You could feel it echo through your chest and legs.
One round from one 105mm ‘light’ gun on Devonshire Green at 12.15 was enough to chill the blood and numb the senses.
And it would have been enough to flatten half of Dinnington 11 miles away had it been live ammunition, such is the cannon’s range and power.
Sheffield gathered to mark the homecoming parade of the ‘Chestnuts’ of the 1st Regiment Royal Horse Artillery.
Men and women recruited largely from the Sheffield area who returned from Afghanistan in October without losing a single man or woman.
And now they’re on the march down Division Street, a perfectly symmetrical red, black, white and gold battery of men and women, past bars and restaurants some of them may frequent in less disciplined formations tonight.
The immaculate band in their grey greatcoats and red plumes are led and followed by the glory of the cannon horses so intense and full of muscular life as they pull the highly polished agents of death.
Some shopkeepers come out to look, others stay behind counters as men, women and horses, all impossibly smart, move as one toward the City Hall.
Big lads in bloody butchers’ aprons stand outside Simmonites, meaty arms folded, nodding their acknowledgement.
A toddler waves a flag from her stroller and a 6ft 4ins middle-aged transexual in a blonde wig and two-day stubble takes pictures on a pink phone and giggles.
In Barkers Pool the top brass awaits. The Lord Mayor, politicians, Regiment Commanding Officer Lt Col Mike Elviss and a crowd of hundreds applaud as the troops form ranks in front of the City Hall.
Soldiers stand in the rain and wait as their forebears did at Waterloo in 1815 and at Mons in 1914.
Sheffield Lord Mayor Vickie Priestley tells how ‘proud and happy the city is to welcome you back to Sheffield’ and thanks them sincerely for their sacrifice.
Lt Col Mike Elviss’s plummy officer tones are in contrast to the Mayor’s Sheffield vowels when he speaks of the ‘brutal and uncivilizing experience of the extreme violence and harsh conditions in Afghanistan’ and praises the city for having been ‘a great source of talent for us for many years’.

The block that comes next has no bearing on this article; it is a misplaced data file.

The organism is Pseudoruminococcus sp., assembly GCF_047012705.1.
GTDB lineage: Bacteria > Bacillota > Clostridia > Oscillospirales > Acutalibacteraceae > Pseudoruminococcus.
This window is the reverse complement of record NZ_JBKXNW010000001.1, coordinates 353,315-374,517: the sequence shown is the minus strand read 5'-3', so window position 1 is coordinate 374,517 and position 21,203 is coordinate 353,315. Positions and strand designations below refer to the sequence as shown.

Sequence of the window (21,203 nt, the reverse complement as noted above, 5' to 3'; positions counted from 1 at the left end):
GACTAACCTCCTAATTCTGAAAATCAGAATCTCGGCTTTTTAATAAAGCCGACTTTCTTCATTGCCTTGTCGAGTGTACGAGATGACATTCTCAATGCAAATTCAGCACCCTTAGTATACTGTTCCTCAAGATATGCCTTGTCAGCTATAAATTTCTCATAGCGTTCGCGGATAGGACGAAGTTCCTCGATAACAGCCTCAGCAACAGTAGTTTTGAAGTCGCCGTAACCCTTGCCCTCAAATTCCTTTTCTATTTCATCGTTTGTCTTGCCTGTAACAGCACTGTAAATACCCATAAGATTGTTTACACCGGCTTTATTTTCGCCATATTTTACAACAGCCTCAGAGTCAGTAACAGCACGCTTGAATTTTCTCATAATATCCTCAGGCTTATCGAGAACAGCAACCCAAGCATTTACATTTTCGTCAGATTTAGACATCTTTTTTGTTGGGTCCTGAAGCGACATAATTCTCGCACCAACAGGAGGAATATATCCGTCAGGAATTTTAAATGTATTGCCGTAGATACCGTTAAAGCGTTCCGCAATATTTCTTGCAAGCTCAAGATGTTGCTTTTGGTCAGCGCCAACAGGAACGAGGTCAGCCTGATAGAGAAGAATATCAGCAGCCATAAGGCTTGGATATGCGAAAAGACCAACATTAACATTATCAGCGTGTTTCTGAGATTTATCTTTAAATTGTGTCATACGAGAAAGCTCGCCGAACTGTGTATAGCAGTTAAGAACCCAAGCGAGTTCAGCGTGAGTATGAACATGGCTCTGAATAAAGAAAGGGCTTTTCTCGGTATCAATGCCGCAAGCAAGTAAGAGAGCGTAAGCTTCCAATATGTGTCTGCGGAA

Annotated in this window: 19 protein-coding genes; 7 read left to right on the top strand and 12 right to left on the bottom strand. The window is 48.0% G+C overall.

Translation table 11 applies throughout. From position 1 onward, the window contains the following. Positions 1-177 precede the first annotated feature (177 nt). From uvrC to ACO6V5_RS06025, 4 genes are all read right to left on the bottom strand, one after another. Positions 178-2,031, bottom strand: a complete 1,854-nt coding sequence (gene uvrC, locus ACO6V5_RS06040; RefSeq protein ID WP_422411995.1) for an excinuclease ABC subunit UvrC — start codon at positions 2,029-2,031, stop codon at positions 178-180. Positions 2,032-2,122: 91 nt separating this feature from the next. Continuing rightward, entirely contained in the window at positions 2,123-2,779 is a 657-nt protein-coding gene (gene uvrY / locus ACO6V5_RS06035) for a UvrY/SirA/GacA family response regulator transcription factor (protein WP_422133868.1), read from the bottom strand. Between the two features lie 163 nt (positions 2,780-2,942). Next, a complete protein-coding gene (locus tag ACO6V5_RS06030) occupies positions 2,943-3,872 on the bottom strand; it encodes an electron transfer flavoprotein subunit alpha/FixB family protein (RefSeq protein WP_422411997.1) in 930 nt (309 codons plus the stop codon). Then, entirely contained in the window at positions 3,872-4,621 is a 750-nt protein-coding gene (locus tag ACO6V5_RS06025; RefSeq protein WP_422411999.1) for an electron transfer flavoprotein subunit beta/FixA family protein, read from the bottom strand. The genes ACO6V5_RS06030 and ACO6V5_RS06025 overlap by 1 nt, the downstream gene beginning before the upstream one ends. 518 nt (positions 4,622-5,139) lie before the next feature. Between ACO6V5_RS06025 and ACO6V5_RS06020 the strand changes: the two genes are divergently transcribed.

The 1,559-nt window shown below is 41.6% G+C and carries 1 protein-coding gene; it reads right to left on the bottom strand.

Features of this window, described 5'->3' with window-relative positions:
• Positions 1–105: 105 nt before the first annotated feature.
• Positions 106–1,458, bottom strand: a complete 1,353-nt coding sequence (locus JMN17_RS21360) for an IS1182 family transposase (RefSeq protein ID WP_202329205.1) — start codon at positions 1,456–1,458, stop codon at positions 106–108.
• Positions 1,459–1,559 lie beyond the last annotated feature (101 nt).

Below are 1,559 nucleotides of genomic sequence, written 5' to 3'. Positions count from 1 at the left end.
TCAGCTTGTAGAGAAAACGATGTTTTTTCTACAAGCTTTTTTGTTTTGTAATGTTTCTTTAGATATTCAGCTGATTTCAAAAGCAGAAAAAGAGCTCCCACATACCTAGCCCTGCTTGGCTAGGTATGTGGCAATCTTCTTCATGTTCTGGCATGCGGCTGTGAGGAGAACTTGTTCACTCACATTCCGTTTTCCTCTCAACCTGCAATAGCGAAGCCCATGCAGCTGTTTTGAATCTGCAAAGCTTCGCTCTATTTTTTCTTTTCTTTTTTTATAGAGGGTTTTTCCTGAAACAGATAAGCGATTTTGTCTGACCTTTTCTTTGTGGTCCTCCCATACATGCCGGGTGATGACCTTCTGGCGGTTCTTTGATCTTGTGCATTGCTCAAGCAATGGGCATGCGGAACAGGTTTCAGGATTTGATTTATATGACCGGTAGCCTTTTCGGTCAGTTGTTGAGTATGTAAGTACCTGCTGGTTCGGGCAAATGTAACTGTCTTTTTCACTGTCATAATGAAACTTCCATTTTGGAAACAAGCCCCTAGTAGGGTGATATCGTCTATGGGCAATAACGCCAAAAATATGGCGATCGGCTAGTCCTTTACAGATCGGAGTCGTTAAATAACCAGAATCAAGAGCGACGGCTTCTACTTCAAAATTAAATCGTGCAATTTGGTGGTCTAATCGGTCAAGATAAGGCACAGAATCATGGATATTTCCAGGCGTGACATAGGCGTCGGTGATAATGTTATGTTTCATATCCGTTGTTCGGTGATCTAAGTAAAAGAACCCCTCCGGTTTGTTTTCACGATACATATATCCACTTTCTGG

Inspection and speeches over, parade moves on.
“Dunt it mek yer proud,” says one middle-aged lady to her friend, both laughing in embarrassment as they blow their noses and wipe away a tear.
Those around her agree and as the parade goes from Barkers Pool towards Fargate one mum shouts: “There’s our James!”
James winks back from under his soldier’s shiny peak and his family cheers.
Fargate stops to applaud as the 250 men and 22 horses pass.
Boots girls stand in the store window in their black and white smocks, smiling and picking out their favourites as the unflinching soldiers press on.
As they round the corner of High Street and Arundel Gate six floors worth of office workers wave from the windows of Hallam University’s 1-11 Building.
Women in the New York Nail parlour opposite stare out, largely unmoved through laquery fumes of polish.
The parade finally makes its way to Tudor Square to be dismissed by their Regimental Sergeant Major and the young men and women, looking even younger as they chat about football, where they’re parked and what’s happening later.
Now they have time to reflect on Lt Col Mike Elviss’s earlier words urging them to:
“Enjoy your Sheffield day, rest and prepare yourself for what is to come, for something is certain to come.”